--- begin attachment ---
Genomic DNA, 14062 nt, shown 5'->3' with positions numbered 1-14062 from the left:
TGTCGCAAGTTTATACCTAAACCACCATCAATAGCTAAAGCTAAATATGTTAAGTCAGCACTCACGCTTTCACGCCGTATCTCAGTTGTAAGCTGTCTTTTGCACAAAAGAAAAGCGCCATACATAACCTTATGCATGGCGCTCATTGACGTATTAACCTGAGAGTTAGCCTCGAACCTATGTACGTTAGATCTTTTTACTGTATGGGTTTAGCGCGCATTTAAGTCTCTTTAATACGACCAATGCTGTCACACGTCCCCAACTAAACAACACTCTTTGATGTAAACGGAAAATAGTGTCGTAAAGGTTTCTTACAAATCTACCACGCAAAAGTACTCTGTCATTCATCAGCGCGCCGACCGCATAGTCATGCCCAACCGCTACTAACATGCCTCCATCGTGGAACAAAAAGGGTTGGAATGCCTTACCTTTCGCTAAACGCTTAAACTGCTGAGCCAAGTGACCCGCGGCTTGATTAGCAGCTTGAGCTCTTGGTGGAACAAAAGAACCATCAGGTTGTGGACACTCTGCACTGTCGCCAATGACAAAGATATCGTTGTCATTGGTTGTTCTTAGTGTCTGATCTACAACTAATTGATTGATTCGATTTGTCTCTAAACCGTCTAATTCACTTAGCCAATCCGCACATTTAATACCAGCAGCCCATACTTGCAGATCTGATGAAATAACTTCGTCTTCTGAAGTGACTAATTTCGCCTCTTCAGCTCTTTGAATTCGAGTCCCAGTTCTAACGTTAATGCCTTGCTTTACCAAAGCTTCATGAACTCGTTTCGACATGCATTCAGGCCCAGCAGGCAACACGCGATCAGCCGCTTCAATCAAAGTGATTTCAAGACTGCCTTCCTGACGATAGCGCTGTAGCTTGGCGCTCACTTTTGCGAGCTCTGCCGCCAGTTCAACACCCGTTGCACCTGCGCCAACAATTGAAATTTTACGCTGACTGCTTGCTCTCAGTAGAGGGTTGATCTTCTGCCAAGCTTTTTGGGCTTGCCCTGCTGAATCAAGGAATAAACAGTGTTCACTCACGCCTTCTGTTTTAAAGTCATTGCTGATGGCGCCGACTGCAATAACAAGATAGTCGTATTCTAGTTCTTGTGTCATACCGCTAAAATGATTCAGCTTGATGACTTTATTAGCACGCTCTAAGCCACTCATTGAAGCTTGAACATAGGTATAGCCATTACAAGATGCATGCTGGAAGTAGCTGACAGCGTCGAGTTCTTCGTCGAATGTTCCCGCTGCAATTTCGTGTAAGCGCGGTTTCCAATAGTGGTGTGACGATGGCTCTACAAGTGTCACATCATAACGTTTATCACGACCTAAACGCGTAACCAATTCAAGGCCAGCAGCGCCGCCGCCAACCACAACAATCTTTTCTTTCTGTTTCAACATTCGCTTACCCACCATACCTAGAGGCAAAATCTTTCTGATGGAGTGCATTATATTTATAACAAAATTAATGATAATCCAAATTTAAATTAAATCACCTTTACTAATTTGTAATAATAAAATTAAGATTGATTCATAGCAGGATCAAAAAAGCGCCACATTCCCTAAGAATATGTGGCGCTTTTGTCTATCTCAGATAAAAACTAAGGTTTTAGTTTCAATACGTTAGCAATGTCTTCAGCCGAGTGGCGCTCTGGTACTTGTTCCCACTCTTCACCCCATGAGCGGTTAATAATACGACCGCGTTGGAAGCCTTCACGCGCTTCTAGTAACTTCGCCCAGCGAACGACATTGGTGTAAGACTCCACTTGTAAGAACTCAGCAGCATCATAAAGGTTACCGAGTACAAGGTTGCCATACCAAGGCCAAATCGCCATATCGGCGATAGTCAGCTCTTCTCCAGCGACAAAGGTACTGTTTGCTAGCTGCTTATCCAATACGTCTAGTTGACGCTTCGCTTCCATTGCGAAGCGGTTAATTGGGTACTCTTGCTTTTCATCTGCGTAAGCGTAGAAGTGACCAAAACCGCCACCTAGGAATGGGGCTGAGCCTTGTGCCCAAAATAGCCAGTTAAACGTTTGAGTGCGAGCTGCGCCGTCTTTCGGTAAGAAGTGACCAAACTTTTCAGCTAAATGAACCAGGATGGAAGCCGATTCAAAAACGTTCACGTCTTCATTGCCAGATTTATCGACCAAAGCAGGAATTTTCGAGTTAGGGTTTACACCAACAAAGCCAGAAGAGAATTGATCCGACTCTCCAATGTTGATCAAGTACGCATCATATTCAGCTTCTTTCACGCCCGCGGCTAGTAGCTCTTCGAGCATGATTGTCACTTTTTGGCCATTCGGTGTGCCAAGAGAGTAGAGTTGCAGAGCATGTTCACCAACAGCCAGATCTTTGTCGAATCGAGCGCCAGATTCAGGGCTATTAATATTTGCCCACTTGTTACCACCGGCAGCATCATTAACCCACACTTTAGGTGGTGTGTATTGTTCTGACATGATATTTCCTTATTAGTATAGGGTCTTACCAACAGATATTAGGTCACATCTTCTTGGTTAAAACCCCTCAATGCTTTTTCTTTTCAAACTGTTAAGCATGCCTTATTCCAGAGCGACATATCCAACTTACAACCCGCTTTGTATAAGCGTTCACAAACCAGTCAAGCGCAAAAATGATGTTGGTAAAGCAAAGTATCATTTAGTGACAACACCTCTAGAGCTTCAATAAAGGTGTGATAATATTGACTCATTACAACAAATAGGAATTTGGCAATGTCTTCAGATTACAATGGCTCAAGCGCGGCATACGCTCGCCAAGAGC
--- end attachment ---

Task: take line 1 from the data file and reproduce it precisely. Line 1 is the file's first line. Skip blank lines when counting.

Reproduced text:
Genomic DNA, 14062 nt, shown 5'->3' with positions numbered 1-14062 from the left: